- Responsibility: Fundraisers will always act responsibly, understanding that we share a common objective to promote fundraising excellence for the benefit of the common good. We value and encourage diversity in our practice and our fundraisers, and continually seek to develop our professional standards.
Standards of fundraising practice
Our standards are presented as being the benchmark for fundraising excellence and set out our shared framework for working to the highest level and in the best interests of our causes, while respecting our donors and being accountable in our work.
1. Responsibility to fully comply with relevant legislation and regulatory standards
- Fundraisers will work according to the national and international legal obligations that apply to their organisation’s location, legal form, and activities.
- Fundraisers will follow any agreed upon regulatory systems for fundraising and specific codes of practice for fundraising that are set in their location.
- Fundraisers will not take action that could constitute professional misconduct or create a conflict of interest.
2. Responsibility to supporters
- Fundraisers will always respect the free choice of all individuals to give donations or not.
- Fundraisers will respect the rights of donors and follow their preferences on communications and privacy.
- Fundraisers will be open and transparent with donors on the use of their funds, providing clear information on how donations are spent and the impact of their work.
- Fundraisers will be truthful and honest in all of their fundraising communications, in any medium and by any means, using accurate information about their cause in their materials, communications and activities.
- Where a donor has expressed a view on the specific service or project that they would like their money to be applied, the donor’s wishes will be followed wherever possible. In the event that the money cannot be used in line with the donor’s wishes, the fundraiser will seek further agreement from the individual or organization on the use of their donation.
3. Responsibility to their cause and beneficiaries
- Fundraisers will work together with their trustees or relevant governance structure to best achieve the overall goals and objectives of their cause, making decisions and working in accordance with the values of the organization.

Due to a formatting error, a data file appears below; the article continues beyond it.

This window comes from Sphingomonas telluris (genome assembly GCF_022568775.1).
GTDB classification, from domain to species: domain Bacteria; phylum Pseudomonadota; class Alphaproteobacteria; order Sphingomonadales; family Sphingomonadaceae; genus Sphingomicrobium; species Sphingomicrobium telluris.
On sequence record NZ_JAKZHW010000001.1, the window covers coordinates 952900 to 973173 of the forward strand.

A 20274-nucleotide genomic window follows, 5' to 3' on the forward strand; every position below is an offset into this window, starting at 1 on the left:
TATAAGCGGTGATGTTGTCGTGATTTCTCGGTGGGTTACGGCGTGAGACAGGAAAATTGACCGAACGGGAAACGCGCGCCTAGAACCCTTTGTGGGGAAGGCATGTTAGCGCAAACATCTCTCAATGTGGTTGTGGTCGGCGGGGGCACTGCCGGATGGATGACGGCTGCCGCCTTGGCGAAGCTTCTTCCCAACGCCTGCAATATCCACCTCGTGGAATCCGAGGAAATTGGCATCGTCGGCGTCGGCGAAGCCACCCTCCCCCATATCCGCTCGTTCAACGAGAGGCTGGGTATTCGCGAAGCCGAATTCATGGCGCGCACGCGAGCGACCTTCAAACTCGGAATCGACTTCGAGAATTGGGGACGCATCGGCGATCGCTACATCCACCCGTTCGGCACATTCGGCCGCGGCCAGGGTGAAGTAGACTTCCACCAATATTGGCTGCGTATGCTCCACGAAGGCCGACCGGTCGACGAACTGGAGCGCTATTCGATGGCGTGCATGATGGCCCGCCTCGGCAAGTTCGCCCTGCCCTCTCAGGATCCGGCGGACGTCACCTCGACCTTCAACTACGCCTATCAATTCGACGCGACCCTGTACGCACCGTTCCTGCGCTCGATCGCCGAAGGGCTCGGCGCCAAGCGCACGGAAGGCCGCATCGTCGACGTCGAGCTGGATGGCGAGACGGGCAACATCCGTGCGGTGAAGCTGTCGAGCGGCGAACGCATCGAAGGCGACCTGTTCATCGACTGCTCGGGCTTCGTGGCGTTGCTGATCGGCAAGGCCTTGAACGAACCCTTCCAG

- Fundraisers will always be respectful of their beneficiaries and uphold their dignity and self-respect in the fundraising communications or materials that they use.
- Fundraisers will not accept donations where the acceptance of those gifts would not be in the best interests of the organisation or create a conflict of interest that would be detrimental to the organisation’s reputation, mission, and relationship with existing supporters and beneficiaries.
4. Management reporting, finance and fundraising costs
- Fundraisers will be transparent and accurate in presenting fundraising costs, fees and expenses, without expressing or suggesting in communications and materials that fundraising lacks administration and fundraising costs.
- Fundraisers will ensure that all fundraising transactions, accounting, and reporting for which they are responsible are transparent and accurate.
- Fundraisers will work with their organisation to provide accurate reports on their organisation’s income and expenditure according to their national regulatory framework and publish clear information on their activities for stakeholders, beneficiaries, donors and the public.
5. Pay and compensation
- Fundraisers will expect fair remuneration for their work and will not use their position to make any unauthorised or disproportionate personal gain.
- Fundraisers will not seek any personal benefits or gratuities in the course of their work. Any benefits or gratuities that are offered to a fundraiser will be declared to their organisation and/or any relevant authority and only accepted if in line with the set policy and with any necessary approval.
- When fundraisers work with suppliers, partners, or third-party agencies, they will take all reasonable steps to ensure that those external parties work to the same standards that they are held to, and that they do not receive unreasonable and disproportionate payment for their work.
- All payment and remuneration for fundraisers will be arranged before work is carried out, with any performance-related payments agreed in advance and set to ensure that payments will not be disproportionate or unreasonable.
Agreed by representatives of National Fundraising Associations and adopted at the International Fundraising Summit in London on 7 July 2018